I listened to a piece from This American Life that illustrates the point. It’s about how Teller—of (in)famous magic duo Penn & Teller—crafted and incorporated a brand new trick into his act from a very old source. I listened from a web page. I couldn’t speed up the sound, I couldn’t scan the transcript. I had to wait 28 minutes for the payoff, a little less than halfway through the segment. It was well worth the time, and I think we can say the same thing about art. Drawing, painting, writing, composing—they all take a lot of time to make, far more than it takes to consume. But when things do take so much longer than a tweet or a quick video to reach their peak, I think it’s insightful. It’s a window to the reasons we make things. It’s a new level of contentment, a moment of pleasure that measures up to happiness.
I mean your creative work, the stuff you’re making and thinking about outside the job that occupies your work day. And I don’t mean to the point of not doing it, no. That’s too slow.
Artwork, art-work, art –> work is different than other tasks. It’s the hole in the paper. It’s flow. It’s a time warp. The world around us is bursting with improvements in media tech and a lot of it messes with our attention spans and focus. It’s how it’s being designed. The cure, or at least palliative, is creation. It forces us to both slow down and to focus.
Art isn’t just a pleasant way to pass the time. It’s a vital human pursuit.
NBC News, of all places, posted this article on books, which is somewhat related to this post. It’s one of those mid-length articles so jammed with links it feels meticulously researched, even if many of the links point right back to NBC itself. I agree with a lot of the points, though, and can’t say it better than this header:
STORIES ABOUT OTHER PEOPLE TEACH US TO BE THE TYPES OF PEOPLE WE WANT TO BE
I feel your pain, if you have to run a job and work on art during your free time. Jobs are exhausting, and the last thing you want to do, oftentimes, when you get home is more work, even if it’s fun and compelling, and, let’s face it, what you said you wanted to do.
This is where doing your thing as a daily habit works the best. I can only offer encouragement in a couple small ways. Here’s a list, because, as anyone who’s followed this blog for a while knows, I love those:
If you just don’t have the time to set up for your main project (maybe you’re working in, say, oil paint), do some work in the same medium. Plan another stage on paper, do a fast color sketch, write chord changes, do a test video with the script you’ve written. Little bits add up to big bits, and that includes the project minutiae.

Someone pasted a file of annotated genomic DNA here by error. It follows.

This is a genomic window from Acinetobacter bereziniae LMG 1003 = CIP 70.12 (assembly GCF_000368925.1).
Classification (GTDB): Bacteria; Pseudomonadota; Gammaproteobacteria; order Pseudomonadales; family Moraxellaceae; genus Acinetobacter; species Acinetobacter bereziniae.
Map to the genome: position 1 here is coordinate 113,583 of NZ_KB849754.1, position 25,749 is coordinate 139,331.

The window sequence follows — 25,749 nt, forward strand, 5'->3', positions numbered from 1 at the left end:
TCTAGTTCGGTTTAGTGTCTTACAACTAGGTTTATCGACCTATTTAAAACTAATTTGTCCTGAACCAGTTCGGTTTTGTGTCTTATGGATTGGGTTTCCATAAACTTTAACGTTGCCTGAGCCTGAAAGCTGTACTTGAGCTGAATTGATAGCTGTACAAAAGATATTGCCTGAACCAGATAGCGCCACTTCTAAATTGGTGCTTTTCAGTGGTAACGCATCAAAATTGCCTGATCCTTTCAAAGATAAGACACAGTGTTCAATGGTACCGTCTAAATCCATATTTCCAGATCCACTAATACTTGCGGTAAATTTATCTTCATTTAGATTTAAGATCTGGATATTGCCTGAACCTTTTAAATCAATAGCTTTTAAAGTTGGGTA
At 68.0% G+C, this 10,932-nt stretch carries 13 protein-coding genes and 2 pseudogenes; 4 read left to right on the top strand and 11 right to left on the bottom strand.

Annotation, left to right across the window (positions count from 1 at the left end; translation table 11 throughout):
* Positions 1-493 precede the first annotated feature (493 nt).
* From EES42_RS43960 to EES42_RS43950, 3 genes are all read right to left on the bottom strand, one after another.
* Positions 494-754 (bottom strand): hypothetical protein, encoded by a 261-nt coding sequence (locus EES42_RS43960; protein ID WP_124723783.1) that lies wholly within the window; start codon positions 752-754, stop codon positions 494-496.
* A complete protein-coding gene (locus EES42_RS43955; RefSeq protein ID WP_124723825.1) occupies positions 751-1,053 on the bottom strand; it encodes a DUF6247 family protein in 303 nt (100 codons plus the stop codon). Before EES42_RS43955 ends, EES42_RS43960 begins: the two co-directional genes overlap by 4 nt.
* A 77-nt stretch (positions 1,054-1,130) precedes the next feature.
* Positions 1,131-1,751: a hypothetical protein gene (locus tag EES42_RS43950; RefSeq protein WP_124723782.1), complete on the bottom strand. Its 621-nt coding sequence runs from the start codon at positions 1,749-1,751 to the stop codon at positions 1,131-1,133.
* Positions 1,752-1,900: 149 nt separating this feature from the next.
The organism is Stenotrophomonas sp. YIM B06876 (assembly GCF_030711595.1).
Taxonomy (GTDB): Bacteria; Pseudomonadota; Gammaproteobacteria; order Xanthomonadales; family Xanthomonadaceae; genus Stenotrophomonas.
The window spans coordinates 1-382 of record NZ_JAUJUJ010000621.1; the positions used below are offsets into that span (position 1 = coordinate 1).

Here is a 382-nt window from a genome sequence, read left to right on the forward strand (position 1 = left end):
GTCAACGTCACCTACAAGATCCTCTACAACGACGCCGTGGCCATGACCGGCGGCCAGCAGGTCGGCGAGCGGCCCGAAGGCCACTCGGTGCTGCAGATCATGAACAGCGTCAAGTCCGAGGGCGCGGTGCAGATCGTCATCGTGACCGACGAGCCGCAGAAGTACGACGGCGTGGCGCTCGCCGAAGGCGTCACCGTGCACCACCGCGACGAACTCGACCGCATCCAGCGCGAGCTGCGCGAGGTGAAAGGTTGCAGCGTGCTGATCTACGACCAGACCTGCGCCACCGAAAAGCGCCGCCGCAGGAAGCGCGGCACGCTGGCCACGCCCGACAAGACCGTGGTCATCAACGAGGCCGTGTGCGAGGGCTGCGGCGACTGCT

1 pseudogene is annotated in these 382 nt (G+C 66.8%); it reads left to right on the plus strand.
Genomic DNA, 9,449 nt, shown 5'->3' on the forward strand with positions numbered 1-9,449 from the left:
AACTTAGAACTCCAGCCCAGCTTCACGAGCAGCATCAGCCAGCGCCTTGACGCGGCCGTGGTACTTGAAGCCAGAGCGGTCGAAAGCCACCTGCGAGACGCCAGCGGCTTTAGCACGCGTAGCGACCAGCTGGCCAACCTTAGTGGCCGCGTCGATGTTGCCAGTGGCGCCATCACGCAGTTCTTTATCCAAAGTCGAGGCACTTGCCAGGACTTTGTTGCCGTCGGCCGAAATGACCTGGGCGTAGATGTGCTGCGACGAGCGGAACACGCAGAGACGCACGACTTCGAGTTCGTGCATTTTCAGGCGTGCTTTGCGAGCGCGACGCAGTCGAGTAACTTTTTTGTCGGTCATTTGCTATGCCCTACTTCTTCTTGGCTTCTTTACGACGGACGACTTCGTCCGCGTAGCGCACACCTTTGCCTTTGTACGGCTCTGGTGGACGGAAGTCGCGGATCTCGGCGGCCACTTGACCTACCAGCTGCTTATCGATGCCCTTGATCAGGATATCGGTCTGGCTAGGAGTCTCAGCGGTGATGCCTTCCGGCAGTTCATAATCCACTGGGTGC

Be easy on yourself. Be gentle. Be kind. Be furiously kind, for sure, but do not beat yourself up for not enough done. Some work is still work.
We don’t do things in whole pieces, most of the time. Our work, like our lives, is done in bits, chunks, sections. It’s the accumulation of the small things that emerge as a recognizable cohesive one. Any one piece is probably unrecognizable or representative. It’s a stroke at a time, one line and then another.
So art, like life, is meta. In order to make something, you have to think of it as a distinct entity or concept. Maybe not at first, if you’re an artist who likes to create from a spontaneous start. But if you never focus or decide on a unifying whole, you’re left with a pile of pieces. Lego blocks scattered around vs. a castle or spaceship or robot or truck.
All it takes for something to come into focus is dedication to small things every day. Real time work isn’t grand, but it’s the only way for grand to gestate and come into being.
The usual state of things as an artist is to be working on something or somethings. If we’re honest with ourselves, the exciting parts, the beginning of projects and their finish, only exist in a brief window relative to everything else. Most of our time is spent between, when process is all there is. As Austin Kleon makes clear, this is how we should be thinking of our work, in general.
What seems endless, sometimes tedious to us can be fascinating from outside. Weirdly, you can sometimes look at your own stuff that way yourself! It’s a way of being kind to yourself by checking yourself out with new eyes, outsider eyes.
It’s about showing how you do your thing, rather than what you did. And you also might create a new sense of excitement among the people who like what you do. They’re in on the secret part of the path, and you’re the person showing them the way. It’s cool to not hide how you do things. Not to mention, it keeps you honest and looking for new ways, and that’s probably necessary in the age of YouTube tutorials and Instagram galleries.
About the Author
Marcus is a maker of things and thoughts. He currently resides in Portland, Oregon.